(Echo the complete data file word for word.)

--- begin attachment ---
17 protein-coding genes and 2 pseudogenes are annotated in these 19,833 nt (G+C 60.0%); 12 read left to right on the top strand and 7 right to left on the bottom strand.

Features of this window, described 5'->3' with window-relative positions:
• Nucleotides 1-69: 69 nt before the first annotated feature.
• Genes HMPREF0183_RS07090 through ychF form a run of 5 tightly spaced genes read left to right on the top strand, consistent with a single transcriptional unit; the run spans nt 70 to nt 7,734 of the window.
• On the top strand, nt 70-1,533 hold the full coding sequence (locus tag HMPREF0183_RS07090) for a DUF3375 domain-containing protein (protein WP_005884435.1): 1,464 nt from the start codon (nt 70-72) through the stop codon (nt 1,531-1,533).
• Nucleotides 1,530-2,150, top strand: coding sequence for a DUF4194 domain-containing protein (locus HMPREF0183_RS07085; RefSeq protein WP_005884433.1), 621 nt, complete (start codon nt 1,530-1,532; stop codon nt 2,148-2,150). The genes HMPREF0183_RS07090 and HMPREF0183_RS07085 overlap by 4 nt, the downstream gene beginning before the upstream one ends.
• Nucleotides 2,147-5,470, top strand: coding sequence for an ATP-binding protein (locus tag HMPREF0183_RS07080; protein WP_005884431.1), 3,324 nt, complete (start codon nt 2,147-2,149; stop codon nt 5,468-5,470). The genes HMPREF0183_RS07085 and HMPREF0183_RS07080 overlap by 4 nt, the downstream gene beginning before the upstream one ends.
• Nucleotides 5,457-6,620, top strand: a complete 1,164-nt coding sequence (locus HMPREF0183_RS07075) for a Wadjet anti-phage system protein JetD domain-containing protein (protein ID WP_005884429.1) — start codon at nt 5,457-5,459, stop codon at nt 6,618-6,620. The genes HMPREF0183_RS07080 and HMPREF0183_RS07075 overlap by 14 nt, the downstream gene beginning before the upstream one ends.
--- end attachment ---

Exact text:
17 protein-coding genes and 2 pseudogenes are annotated in these 19,833 nt (G+C 60.0%); 12 read left to right on the top strand and 7 right to left on the bottom strand.

Features of this window, described 5'->3' with window-relative positions:
• Nucleotides 1-69: 69 nt before the first annotated feature.
• Genes HMPREF0183_RS07090 through ychF form a run of 5 tightly spaced genes read left to right on the top strand, consistent with a single transcriptional unit; the run spans nt 70 to nt 7,734 of the window.
• On the top strand, nt 70-1,533 hold the full coding sequence (locus tag HMPREF0183_RS07090) for a DUF3375 domain-containing protein (protein WP_005884435.1): 1,464 nt from the start codon (nt 70-72) through the stop codon (nt 1,531-1,533).
• Nucleotides 1,530-2,150, top strand: coding sequence for a DUF4194 domain-containing protein (locus HMPREF0183_RS07085; RefSeq protein WP_005884433.1), 621 nt, complete (start codon nt 1,530-1,532; stop codon nt 2,148-2,150). The genes HMPREF0183_RS07090 and HMPREF0183_RS07085 overlap by 4 nt, the downstream gene beginning before the upstream one ends.
• Nucleotides 2,147-5,470, top strand: coding sequence for an ATP-binding protein (locus tag HMPREF0183_RS07080; protein WP_005884431.1), 3,324 nt, complete (start codon nt 2,147-2,149; stop codon nt 5,468-5,470). The genes HMPREF0183_RS07085 and HMPREF0183_RS07080 overlap by 4 nt, the downstream gene beginning before the upstream one ends.
• Nucleotides 5,457-6,620, top strand: a complete 1,164-nt coding sequence (locus HMPREF0183_RS07075) for a Wadjet anti-phage system protein JetD domain-containing protein (protein ID WP_005884429.1) — start codon at nt 5,457-5,459, stop codon at nt 6,618-6,620. The genes HMPREF0183_RS07080 and HMPREF0183_RS07075 overlap by 14 nt, the downstream gene beginning before the upstream one ends.